Those of you who grow kale or Brussels sprouts know that these brassicas will turn sweeter, less bitter, and more aromatic after a little frost - and how nice it is to be able to pick a little "green" long after the growing season is over.
Corn - I would never have thought a farmer to harvest corn in winter. I don't know the reason, if it was planned to be or not, but a couple of weeks ago - when we had a few days without any snow - a farmer down the road from us harvested corn. I drove by this dead looking field and there he was with his big machine and a huge trailer filled with small golden-yellow kernels!
This Saturday we went to the Niagara Icewine Festival in Jordan. Yes, the shelves are made of pure ice.
Now, living close to the Niagara Wine Country, winter harvest of grapes for the production of icewine is known to more people. The first icewine (eiswein in German) was produced a couple of centuries ago when a German grape farmer was surprised by an early frost. As he didn't want to waste the grapes, he pressed the juice from the frozen grapes and the resulting wine was icewine.
Many of Niagara's wineries now produce icewine and for the past few years we have enjoyed visiting one of the Niagara Icewine Festival events: The Twenty Valley Icewine Bar in the Jordan Village. Saturday was extremely cold and the people serving samples at the bar - made of a gigantic slab of ice - were in an admirably good mood considering their frozen hands and feet.Some of them danced to keep warm - between pouring glasses full of sweet samples - to the beats from the live entertainment.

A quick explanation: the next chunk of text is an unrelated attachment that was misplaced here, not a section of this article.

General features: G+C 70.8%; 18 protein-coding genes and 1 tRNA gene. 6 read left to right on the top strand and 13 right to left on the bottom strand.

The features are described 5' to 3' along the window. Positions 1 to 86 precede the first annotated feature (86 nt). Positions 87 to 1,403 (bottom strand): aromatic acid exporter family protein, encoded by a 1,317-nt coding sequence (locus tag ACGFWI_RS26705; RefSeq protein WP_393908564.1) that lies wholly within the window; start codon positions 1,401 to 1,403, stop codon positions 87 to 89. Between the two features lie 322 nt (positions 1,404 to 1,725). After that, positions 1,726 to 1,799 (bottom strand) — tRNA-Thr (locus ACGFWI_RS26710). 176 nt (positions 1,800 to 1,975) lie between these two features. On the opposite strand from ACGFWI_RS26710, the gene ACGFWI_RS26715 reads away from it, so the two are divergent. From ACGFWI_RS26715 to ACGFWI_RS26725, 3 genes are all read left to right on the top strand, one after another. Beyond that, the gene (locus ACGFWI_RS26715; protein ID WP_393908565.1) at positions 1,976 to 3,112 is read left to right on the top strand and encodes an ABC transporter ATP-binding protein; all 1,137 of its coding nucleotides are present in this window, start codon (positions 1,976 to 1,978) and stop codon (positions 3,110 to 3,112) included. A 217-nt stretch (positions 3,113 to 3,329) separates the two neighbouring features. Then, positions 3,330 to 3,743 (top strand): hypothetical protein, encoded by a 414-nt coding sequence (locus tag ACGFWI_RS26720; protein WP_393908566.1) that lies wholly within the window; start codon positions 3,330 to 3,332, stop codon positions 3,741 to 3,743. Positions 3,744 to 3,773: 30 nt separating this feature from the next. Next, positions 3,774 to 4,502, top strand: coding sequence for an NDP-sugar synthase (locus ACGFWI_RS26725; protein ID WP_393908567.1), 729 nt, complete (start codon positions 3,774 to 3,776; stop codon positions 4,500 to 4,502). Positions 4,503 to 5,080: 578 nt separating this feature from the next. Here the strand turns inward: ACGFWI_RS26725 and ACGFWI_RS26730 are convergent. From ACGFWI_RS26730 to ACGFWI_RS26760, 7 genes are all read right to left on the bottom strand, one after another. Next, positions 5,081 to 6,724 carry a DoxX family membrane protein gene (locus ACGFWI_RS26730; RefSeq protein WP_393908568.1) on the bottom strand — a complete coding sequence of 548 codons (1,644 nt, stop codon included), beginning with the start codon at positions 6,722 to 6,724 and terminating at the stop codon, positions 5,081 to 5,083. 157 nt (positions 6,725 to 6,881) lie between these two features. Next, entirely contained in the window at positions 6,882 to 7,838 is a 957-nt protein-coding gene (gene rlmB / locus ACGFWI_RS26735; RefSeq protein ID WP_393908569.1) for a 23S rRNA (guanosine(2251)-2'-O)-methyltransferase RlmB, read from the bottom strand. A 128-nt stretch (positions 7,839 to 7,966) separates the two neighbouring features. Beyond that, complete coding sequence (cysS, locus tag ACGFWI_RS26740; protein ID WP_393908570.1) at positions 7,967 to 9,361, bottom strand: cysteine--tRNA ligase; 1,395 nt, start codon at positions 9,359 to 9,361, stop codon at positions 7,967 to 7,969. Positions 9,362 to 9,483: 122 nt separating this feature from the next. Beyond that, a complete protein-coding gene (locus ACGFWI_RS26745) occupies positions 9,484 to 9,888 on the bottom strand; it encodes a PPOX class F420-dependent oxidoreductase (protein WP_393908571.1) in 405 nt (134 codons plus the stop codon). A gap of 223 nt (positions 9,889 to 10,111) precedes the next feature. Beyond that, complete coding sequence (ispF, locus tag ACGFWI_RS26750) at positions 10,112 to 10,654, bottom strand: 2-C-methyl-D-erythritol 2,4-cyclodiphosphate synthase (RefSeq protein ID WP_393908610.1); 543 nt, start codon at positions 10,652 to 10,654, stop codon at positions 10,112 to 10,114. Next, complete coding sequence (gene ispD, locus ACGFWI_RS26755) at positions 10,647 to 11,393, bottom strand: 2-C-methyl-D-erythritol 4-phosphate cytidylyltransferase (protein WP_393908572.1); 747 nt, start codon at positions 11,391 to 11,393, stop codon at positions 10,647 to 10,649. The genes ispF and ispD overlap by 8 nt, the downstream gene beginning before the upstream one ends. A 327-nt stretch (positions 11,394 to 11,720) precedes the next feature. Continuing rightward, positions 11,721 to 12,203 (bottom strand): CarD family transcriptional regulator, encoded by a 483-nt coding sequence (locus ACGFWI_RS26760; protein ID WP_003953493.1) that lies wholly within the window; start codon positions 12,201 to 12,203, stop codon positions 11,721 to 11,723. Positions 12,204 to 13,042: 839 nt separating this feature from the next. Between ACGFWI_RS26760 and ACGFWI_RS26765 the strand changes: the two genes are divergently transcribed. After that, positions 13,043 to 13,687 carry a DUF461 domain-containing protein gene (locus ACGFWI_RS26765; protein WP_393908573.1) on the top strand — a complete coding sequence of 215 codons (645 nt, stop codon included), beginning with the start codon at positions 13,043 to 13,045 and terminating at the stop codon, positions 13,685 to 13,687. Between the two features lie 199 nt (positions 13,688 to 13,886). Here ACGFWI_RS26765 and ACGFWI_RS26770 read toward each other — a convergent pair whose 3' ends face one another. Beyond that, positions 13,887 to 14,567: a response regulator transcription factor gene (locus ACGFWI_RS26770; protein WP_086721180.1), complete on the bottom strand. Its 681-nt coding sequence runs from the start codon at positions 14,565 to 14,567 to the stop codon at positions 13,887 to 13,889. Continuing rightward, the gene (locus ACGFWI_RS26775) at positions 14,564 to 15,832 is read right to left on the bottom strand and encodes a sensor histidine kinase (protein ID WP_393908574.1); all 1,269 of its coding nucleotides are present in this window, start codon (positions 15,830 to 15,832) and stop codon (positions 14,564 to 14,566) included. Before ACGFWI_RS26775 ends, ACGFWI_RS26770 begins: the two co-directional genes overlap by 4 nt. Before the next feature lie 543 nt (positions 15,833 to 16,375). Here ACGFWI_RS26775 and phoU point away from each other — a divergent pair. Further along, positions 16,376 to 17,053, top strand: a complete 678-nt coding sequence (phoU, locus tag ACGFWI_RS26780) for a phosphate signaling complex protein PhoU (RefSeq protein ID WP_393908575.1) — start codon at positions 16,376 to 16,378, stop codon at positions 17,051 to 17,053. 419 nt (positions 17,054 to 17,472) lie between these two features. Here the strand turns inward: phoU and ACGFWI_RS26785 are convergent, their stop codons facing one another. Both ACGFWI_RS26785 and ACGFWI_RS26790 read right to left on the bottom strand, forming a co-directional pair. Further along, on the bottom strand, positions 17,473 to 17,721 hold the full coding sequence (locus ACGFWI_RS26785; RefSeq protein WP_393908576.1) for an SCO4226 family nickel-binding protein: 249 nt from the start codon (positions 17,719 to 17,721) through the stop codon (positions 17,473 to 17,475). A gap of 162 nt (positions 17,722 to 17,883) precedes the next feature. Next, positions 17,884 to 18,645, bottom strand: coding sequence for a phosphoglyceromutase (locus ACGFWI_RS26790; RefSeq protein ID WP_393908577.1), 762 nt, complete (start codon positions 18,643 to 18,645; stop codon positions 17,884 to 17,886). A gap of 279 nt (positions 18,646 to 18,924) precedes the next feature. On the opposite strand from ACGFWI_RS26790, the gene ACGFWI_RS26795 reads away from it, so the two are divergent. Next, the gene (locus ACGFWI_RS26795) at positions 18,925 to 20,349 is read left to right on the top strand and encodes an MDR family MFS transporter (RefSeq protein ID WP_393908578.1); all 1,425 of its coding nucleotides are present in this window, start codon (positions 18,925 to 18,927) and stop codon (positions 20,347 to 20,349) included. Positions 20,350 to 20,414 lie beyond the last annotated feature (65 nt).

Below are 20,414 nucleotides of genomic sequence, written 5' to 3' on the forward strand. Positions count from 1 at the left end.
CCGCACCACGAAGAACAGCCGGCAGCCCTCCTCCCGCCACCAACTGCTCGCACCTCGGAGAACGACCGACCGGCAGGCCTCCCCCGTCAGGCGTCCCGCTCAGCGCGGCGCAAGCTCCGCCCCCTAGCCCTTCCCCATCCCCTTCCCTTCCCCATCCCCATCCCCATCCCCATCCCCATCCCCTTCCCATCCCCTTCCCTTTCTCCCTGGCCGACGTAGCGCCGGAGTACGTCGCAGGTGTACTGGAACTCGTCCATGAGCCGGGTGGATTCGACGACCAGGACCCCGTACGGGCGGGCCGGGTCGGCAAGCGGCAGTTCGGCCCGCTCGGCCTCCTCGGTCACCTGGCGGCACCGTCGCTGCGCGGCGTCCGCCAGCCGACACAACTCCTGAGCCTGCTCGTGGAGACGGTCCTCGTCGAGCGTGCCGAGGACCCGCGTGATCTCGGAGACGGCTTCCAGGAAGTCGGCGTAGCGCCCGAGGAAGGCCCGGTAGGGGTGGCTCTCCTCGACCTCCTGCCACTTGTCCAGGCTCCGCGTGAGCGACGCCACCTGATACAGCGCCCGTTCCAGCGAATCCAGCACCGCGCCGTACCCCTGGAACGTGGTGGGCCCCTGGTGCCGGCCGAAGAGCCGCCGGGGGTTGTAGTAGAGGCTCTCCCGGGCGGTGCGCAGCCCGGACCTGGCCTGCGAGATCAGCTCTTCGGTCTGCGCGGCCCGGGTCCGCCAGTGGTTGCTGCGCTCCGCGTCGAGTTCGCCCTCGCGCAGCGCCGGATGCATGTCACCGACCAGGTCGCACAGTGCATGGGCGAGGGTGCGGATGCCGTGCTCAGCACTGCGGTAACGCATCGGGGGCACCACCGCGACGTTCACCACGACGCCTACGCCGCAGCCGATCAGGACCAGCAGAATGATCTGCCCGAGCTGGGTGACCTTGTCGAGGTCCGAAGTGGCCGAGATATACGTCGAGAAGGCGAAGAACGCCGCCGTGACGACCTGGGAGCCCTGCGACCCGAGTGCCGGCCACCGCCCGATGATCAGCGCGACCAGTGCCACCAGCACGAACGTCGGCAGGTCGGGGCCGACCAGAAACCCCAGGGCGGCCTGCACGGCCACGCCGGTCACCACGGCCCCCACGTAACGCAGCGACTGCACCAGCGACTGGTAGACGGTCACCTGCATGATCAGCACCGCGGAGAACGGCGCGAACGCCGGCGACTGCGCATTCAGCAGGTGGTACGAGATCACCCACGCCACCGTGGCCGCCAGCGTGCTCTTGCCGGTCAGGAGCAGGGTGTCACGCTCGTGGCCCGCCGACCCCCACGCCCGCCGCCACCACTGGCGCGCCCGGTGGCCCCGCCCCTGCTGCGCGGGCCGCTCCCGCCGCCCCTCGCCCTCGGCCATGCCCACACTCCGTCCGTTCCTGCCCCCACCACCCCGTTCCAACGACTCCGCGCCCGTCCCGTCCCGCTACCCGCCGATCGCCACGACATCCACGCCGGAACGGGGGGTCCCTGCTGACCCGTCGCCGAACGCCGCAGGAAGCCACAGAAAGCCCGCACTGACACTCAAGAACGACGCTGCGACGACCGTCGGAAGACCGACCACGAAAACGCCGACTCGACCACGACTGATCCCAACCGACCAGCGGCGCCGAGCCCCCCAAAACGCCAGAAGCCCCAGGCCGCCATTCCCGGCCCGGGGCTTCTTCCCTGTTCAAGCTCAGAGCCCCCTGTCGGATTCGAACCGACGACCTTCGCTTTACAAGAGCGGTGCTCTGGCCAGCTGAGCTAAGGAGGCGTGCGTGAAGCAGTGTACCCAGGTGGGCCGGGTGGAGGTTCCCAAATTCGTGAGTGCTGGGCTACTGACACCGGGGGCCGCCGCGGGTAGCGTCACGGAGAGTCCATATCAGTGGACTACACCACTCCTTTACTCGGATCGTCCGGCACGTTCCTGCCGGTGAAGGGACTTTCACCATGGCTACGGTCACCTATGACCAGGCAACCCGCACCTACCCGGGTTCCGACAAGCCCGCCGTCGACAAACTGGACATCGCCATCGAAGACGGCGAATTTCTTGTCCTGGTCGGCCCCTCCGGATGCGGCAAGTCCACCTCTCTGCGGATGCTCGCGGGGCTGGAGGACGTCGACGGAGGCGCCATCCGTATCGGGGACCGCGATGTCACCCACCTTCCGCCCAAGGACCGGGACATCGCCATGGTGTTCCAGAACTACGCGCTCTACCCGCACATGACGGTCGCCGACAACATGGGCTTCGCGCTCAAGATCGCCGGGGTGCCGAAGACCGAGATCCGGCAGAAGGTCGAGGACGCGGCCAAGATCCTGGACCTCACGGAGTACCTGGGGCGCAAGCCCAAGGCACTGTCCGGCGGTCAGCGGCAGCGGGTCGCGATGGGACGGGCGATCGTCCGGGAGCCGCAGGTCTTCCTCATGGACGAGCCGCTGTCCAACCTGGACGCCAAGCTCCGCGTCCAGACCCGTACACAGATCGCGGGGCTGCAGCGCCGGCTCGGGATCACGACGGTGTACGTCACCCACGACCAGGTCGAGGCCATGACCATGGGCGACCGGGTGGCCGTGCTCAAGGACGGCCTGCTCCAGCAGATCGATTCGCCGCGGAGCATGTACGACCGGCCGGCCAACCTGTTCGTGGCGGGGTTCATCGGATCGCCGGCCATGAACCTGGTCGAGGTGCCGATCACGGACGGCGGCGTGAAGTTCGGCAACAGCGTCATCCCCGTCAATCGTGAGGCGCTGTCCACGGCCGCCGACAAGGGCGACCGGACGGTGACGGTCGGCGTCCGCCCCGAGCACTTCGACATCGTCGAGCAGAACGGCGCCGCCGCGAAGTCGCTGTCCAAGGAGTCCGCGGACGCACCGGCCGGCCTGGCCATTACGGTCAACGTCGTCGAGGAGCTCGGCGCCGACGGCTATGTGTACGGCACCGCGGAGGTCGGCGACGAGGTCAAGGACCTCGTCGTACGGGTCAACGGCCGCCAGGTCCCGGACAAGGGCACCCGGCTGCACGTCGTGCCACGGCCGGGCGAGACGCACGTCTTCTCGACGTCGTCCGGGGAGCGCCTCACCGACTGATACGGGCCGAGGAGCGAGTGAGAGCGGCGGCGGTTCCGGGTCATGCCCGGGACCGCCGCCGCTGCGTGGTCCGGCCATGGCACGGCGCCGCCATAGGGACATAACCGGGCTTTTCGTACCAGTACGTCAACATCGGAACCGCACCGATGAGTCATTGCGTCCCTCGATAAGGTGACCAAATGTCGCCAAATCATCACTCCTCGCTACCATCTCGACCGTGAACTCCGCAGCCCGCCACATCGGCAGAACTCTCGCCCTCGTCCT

There were beautiful ice sculptures - like this table. We, as other people, used to enjoy standing at these tables, putting our glass down, enjoy some soup, or just talk; but this year it was just too cold and the tables were standing there as pretty statues.
Even the Queen was there (Winter Queen, Snow Queen, Ice Queen - what do you call her?) in her "nice and cozy chair" as she called her throne with the jester at her side.
In my own field I will be harvesting willow as soon as the snow allows me to do so.
Willow rods to be used for weaving are harvested while the plants are dormant, from November to March. The picture is taken in December and right now we have even more snow. As the rods are cut close to the ground, I have to wait till at least some of it has melted.
This will be my first harvest from the field and I am quite excited about it. Only one of my varieties will be dried to be used for weaving later on, but I'll tell you more at "harvesting time" in a separate post.